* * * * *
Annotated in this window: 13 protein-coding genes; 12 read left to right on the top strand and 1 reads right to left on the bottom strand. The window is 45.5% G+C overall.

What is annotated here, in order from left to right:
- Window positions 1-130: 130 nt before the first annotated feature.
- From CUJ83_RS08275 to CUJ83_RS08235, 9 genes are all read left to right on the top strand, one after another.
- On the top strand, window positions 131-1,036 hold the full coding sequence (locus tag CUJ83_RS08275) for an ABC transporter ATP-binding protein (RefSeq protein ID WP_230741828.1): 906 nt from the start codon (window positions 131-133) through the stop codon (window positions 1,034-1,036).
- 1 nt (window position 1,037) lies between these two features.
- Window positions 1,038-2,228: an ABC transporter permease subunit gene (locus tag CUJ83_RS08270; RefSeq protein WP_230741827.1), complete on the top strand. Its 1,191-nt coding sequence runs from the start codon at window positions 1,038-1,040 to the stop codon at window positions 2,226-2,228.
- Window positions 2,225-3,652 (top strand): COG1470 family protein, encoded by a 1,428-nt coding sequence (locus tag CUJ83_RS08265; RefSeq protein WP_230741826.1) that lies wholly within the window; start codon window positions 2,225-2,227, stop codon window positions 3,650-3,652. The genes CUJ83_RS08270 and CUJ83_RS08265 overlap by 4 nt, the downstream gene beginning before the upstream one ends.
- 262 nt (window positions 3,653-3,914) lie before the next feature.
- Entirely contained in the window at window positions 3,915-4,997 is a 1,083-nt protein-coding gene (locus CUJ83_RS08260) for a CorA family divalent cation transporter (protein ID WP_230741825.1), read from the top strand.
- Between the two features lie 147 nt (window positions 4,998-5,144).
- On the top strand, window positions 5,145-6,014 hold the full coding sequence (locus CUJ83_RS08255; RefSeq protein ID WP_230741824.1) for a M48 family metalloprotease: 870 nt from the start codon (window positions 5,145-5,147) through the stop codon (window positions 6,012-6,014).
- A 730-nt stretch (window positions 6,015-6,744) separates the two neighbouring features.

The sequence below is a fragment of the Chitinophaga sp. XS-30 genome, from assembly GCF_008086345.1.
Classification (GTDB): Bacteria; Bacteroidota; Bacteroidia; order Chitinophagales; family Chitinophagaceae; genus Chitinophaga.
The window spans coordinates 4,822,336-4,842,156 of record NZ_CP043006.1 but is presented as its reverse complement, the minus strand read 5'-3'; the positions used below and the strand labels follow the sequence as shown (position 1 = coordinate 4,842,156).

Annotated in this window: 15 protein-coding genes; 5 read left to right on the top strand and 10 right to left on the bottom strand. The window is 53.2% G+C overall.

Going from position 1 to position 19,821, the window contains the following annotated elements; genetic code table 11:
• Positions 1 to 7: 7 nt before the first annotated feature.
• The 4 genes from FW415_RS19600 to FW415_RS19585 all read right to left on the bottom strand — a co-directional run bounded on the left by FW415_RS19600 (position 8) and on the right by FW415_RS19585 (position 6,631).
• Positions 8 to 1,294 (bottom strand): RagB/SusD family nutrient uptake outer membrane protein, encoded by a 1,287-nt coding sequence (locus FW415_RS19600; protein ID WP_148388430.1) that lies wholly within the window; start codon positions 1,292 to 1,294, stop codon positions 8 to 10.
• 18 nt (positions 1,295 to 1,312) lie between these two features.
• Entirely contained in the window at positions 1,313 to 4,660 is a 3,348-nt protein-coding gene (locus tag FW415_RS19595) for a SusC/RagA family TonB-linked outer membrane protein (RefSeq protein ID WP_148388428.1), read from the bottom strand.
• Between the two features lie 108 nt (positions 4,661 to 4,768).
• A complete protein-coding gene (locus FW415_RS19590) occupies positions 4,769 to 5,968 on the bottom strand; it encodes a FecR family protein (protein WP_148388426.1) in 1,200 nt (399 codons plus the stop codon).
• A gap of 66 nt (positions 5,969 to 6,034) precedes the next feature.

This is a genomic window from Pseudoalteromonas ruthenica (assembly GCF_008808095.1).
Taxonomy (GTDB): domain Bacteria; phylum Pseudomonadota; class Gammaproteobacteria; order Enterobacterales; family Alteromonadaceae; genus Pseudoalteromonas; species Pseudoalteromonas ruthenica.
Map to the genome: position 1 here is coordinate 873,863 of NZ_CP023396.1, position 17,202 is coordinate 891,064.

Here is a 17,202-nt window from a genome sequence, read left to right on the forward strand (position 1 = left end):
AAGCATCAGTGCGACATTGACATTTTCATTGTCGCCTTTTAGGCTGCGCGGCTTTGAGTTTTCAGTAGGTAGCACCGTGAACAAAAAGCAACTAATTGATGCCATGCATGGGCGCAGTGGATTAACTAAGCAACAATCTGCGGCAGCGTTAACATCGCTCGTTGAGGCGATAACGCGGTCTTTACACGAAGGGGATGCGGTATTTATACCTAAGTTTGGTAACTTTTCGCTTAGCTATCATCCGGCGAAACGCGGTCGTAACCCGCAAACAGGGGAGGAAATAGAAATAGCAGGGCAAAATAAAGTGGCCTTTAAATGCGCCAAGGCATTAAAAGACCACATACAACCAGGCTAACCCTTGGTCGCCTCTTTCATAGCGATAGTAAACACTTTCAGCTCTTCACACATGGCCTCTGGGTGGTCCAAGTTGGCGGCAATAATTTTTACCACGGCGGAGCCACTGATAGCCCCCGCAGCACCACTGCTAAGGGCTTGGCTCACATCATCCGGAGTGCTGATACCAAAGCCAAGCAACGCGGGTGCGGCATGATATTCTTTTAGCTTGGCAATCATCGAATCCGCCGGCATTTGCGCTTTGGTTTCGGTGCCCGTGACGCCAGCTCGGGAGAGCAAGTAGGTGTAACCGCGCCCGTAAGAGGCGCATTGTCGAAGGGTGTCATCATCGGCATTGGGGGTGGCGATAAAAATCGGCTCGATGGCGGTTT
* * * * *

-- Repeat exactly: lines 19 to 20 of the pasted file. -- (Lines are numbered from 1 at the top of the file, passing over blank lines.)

• Positions 1 to 7: 7 nt before the first annotated feature.
• The 4 genes from FW415_RS19600 to FW415_RS19585 all read right to left on the bottom strand — a co-directional run bounded on the left by FW415_RS19600 (position 8) and on the right by FW415_RS19585 (position 6,631).